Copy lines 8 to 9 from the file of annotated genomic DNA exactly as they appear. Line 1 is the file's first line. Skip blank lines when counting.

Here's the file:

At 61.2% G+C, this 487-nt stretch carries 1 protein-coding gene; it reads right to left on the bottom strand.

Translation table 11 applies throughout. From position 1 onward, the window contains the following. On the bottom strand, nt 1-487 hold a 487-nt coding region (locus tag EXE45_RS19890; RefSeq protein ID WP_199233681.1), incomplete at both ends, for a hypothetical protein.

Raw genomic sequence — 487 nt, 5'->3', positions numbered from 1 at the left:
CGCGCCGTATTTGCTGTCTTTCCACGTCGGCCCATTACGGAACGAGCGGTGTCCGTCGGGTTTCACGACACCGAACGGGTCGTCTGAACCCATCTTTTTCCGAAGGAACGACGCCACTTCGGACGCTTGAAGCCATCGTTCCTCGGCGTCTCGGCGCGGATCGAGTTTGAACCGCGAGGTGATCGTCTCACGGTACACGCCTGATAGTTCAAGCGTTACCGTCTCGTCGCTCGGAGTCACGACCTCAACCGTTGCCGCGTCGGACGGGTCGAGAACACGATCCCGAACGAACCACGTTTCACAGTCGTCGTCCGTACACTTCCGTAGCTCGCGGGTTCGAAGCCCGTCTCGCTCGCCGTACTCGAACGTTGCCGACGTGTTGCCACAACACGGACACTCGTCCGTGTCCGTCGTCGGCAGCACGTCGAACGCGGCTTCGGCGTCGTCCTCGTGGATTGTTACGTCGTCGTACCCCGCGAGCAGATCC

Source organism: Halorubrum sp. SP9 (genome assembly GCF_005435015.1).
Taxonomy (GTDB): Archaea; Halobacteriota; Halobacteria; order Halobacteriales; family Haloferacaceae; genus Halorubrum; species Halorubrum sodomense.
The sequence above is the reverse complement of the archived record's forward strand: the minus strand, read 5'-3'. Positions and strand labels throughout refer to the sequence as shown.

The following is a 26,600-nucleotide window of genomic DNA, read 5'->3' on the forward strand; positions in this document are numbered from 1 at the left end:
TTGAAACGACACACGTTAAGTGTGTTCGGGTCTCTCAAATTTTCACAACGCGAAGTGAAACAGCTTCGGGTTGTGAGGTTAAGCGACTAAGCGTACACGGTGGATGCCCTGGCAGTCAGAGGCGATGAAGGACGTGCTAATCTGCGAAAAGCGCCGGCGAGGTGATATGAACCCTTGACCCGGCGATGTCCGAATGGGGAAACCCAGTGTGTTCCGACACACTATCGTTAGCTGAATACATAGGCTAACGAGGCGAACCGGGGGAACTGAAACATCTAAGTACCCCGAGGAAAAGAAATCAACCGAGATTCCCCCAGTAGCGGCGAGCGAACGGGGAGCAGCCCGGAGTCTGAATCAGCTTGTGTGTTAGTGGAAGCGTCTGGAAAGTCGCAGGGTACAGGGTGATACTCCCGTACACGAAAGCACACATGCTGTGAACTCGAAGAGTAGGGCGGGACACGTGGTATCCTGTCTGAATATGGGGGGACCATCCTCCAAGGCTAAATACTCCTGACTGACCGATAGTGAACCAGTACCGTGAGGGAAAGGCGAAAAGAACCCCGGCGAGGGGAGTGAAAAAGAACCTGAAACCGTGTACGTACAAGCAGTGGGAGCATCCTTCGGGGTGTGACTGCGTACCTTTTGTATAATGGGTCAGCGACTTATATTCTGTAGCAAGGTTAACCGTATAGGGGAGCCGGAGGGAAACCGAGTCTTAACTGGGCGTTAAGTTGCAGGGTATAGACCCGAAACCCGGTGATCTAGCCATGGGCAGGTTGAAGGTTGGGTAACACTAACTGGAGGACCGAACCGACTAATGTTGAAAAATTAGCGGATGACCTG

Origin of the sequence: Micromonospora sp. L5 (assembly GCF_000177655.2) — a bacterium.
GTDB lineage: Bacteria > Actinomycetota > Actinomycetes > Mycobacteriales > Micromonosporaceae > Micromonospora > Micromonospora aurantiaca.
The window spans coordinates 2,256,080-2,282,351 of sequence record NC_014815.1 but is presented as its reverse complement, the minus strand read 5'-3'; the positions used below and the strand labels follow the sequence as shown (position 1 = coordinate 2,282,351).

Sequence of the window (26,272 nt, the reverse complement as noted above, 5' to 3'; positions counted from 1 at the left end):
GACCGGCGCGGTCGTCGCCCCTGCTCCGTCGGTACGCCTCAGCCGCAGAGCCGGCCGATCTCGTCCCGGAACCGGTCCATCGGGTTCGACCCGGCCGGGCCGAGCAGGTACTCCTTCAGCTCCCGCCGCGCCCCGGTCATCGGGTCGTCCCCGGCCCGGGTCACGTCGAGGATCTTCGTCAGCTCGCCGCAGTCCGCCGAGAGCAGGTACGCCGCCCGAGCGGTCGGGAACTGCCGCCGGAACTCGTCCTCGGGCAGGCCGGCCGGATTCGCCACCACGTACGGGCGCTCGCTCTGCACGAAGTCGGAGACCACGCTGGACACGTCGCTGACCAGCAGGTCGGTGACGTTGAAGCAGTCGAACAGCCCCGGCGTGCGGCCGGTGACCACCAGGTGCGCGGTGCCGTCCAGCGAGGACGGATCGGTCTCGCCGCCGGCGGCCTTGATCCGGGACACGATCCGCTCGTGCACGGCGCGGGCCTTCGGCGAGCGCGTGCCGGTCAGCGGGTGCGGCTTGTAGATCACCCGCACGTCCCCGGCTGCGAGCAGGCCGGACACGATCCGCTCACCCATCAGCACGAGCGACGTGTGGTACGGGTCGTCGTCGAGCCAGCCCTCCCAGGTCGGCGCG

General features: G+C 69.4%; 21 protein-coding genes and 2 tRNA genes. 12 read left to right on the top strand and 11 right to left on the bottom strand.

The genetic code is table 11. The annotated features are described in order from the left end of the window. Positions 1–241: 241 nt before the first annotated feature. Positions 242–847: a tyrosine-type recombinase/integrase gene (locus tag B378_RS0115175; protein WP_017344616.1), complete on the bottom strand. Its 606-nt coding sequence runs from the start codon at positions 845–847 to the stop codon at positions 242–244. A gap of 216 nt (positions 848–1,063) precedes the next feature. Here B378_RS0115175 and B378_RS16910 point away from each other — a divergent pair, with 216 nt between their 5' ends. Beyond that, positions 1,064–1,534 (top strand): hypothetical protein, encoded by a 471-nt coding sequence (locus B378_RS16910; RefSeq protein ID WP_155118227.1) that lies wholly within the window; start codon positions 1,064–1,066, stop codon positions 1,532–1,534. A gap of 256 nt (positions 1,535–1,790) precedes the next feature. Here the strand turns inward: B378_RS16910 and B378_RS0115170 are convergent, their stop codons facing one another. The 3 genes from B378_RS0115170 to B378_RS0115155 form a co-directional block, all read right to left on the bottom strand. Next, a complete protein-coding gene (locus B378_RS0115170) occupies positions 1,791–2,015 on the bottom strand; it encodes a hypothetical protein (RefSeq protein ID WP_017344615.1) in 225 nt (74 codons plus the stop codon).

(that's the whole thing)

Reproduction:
The following is a 26,600-nucleotide window of genomic DNA, read 5'->3' on the forward strand; positions in this document are numbered from 1 at the left end:
TTGAAACGACACACGTTAAGTGTGTTCGGGTCTCTCAAATTTTCACAACGCGAAGTGAAACAGCTTCGGGTTGTGAGGTTAAGCGACTAAGCGTACACGGTGGATGCCCTGGCAGTCAGAGGCGATGAAGGACGTGCTAATCTGCGAAAAGCGCCGGCGAGGTGATATGAACCCTTGACCCGGCGATGTCCGAATGGGGAAACCCAGTGTGTTCCGACACACTATCGTTAGCTGAATACATAGGCTAACGAGGCGAACCGGGGGAACTGAAACATCTAAGTACCCCGAGGAAAAGAAATCAACCGAGATTCCCCCAGTAGCGGCGAGCGAACGGGGAGCAGCCCGGAGTCTGAATCAGCTTGTGTGTTAGTGGAAGCGTCTGGAAAGTCGCAGGGTACAGGGTGATACTCCCGTACACGAAAGCACACATGCTGTGAACTCGAAGAGTAGGGCGGGACACGTGGTATCCTGTCTGAATATGGGGGGACCATCCTCCAAGGCTAAATACTCCTGACTGACCGATAGTGAACCAGTACCGTGAGGGAAAGGCGAAAAGAACCCCGGCGAGGGGAGTGAAAAAGAACCTGAAACCGTGTACGTACAAGCAGTGGGAGCATCCTTCGGGGTGTGACTGCGTACCTTTTGTATAATGGGTCAGCGACTTATATTCTGTAGCAAGGTTAACCGTATAGGGGAGCCGGAGGGAAACCGAGTCTTAACTGGGCGTTAAGTTGCAGGGTATAGACCCGAAACCCGGTGATCTAGCCATGGGCAGGTTGAAGGTTGGGTAACACTAACTGGAGGACCGAACCGACTAATGTTGAAAAATTAGCGGATGACCTG